Duluth City Councilman, Jeff Anderson, has raked in a little over $30,000 in his first month, and though former Congressman Rick Nolan has yet to reveal any official figures, you can be sure that he has some campaign contributions ready to put to work.  All told, since starting their burgeoning campaigns, the DFL candidates have raised well more than what Cravaack was able to make in the first quarter of 2011, $120,000 (though to be fair, overall, he’s had the most time to raise money, so his total campaign coffer sits at about $350,000; still, the DFL has outpaced him starting with the time period when all the campaigns actually existed).  

One has to wonder why the DFL candidates in this race have been able to generate so much momentum.  One reason is probably that the Democratic Congressional Campaign Committee is specifically targeting Cravaack, considering his district a likely place for a Democratic pick up.  Another explanation, though, centers on some of the questionable political choices that Cravaack has made in his tenure as a Freshman Congressmen.  

This morning, the Duluth News Tribune reported that Cravaack is moving with his family to New Hampshire, meaning that he will only be able to spend certain Saturdays within the district.  Cravaack declared the move a chance to spend more time with his children (his wife works in the Northeast area).   Now, on a personal level, that’s a responsible thing for a guy to do.  He wants to be a good dad, and I respect that.  However, it will almost certainly serve to put him out of touch with the people and the problems of the 8th Congressional District, and as someone who is supposed to be representing that area on a national stage, Cravaack’s move seems, in another respect, a rather irresponsible political choice.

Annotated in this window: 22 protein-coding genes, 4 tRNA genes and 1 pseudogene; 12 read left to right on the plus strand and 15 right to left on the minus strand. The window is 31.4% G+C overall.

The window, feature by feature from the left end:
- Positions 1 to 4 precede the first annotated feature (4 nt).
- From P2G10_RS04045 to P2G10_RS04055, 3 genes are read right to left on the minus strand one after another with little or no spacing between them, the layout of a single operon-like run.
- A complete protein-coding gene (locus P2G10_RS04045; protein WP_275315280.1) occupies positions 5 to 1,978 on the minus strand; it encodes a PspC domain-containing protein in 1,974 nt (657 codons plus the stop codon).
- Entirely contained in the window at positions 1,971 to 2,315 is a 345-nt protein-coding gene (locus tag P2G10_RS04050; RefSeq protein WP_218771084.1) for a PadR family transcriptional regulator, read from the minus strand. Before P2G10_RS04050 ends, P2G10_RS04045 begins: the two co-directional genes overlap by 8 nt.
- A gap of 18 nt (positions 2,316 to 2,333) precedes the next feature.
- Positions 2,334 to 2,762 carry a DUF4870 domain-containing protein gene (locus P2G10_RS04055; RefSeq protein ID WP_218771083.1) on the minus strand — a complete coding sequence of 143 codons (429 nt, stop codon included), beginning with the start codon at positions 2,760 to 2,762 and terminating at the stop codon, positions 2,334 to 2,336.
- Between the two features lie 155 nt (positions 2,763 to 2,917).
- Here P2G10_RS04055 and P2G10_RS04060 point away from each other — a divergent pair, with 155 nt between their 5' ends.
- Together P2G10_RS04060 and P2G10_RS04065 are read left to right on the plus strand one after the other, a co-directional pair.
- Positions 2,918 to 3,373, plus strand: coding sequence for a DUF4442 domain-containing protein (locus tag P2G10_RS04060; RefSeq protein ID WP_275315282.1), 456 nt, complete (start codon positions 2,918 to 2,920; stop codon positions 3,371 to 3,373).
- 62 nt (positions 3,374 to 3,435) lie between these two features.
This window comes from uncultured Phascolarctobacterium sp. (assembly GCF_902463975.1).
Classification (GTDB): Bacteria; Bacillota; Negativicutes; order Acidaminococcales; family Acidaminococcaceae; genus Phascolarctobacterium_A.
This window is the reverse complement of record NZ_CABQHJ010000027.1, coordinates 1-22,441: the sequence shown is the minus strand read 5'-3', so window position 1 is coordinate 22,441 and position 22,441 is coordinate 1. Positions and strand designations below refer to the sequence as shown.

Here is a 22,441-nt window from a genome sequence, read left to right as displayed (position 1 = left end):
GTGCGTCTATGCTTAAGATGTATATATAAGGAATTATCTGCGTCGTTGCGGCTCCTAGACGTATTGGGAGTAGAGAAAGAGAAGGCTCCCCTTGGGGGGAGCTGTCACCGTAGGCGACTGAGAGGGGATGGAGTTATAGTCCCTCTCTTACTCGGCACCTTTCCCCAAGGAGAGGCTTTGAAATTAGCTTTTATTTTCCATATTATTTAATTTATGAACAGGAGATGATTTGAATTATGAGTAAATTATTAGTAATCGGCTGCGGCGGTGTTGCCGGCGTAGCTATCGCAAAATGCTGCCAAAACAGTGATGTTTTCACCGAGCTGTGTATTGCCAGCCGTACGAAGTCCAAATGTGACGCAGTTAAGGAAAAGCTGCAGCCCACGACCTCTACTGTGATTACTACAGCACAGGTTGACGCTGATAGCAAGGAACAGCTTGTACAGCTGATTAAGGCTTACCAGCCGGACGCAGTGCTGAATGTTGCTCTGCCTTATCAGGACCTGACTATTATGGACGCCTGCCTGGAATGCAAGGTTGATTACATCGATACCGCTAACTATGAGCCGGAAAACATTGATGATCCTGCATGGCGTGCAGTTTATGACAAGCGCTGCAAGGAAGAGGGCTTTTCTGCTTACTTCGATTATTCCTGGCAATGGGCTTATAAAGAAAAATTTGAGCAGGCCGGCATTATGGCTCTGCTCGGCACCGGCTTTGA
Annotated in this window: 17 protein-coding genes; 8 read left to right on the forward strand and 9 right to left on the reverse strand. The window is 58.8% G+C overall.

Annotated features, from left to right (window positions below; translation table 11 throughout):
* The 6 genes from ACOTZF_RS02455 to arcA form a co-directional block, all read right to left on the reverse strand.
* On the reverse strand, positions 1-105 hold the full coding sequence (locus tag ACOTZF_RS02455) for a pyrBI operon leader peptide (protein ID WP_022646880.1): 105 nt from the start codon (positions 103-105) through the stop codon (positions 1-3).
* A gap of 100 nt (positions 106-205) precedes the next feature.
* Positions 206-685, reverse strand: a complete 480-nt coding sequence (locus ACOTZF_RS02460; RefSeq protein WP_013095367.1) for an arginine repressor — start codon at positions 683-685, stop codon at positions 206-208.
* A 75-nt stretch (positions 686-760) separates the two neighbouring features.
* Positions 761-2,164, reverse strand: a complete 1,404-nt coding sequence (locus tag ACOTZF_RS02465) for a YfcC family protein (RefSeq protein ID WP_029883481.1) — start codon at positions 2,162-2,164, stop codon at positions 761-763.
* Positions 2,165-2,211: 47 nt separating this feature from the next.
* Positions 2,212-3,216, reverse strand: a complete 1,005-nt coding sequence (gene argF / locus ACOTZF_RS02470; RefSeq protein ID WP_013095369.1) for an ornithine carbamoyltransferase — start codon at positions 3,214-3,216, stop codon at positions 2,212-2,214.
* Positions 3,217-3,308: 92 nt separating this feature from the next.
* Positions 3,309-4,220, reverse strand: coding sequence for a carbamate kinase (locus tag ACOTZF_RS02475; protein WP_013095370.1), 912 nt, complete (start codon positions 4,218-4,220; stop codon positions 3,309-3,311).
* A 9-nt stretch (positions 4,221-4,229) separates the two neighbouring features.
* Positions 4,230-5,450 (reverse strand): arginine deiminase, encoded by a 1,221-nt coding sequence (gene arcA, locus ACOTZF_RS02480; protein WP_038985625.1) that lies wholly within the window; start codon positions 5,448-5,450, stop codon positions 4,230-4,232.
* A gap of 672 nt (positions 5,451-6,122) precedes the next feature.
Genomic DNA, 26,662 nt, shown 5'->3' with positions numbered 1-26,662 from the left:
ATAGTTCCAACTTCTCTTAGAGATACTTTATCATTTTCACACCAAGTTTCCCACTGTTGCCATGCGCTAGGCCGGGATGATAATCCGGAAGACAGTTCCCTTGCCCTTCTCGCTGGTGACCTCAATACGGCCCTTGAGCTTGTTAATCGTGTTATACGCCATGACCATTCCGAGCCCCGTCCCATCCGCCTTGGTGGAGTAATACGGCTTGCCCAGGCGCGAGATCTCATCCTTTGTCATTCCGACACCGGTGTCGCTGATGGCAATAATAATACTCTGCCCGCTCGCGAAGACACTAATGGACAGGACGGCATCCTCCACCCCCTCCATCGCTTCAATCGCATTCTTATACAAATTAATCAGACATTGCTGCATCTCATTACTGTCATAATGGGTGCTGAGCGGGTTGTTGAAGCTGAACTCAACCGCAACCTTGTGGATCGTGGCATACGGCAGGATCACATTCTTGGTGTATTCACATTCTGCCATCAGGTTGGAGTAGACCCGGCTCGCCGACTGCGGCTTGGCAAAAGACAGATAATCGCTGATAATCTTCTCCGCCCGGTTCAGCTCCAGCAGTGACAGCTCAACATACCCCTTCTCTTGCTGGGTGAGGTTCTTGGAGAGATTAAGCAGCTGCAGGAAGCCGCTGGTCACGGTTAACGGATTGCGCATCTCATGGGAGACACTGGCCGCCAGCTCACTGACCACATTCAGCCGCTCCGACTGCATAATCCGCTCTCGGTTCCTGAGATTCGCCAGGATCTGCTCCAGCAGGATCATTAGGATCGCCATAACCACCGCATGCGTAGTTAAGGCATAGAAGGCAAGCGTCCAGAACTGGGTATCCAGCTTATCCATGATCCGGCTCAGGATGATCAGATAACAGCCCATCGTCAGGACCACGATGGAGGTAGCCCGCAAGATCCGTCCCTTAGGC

Combine his decision to move out of the district, with his support for Paul Ryan’s budget plan, with his vote to end Medicare as we know it, and with his endangering of the economy through his debt ceiling vote, and Cravaack’s reelection chances start to look somewhat dim.  I’ve written before that I think Cravaack is a smart guy and a good man, but his votes make it clear that he is out of touch with the wishes and the needs of the people he is tasked with representing.  His move makes that lack of contact even worse.  People are taking note, and besides their own messages of progress and prosperity, that’s partly why his opponents have been so successful at raising a rather good chunk of change.  

If I were a gambling man, I’d put the odds of Cravaack winning this next election at somewhere around 35%.  So long as the DFL works hard and stays on point, we should have the opportunity to take back the seat and restore a strong Progressive Minnesotan voice for Medicare, sensible budgeting, and a good education to the Congress.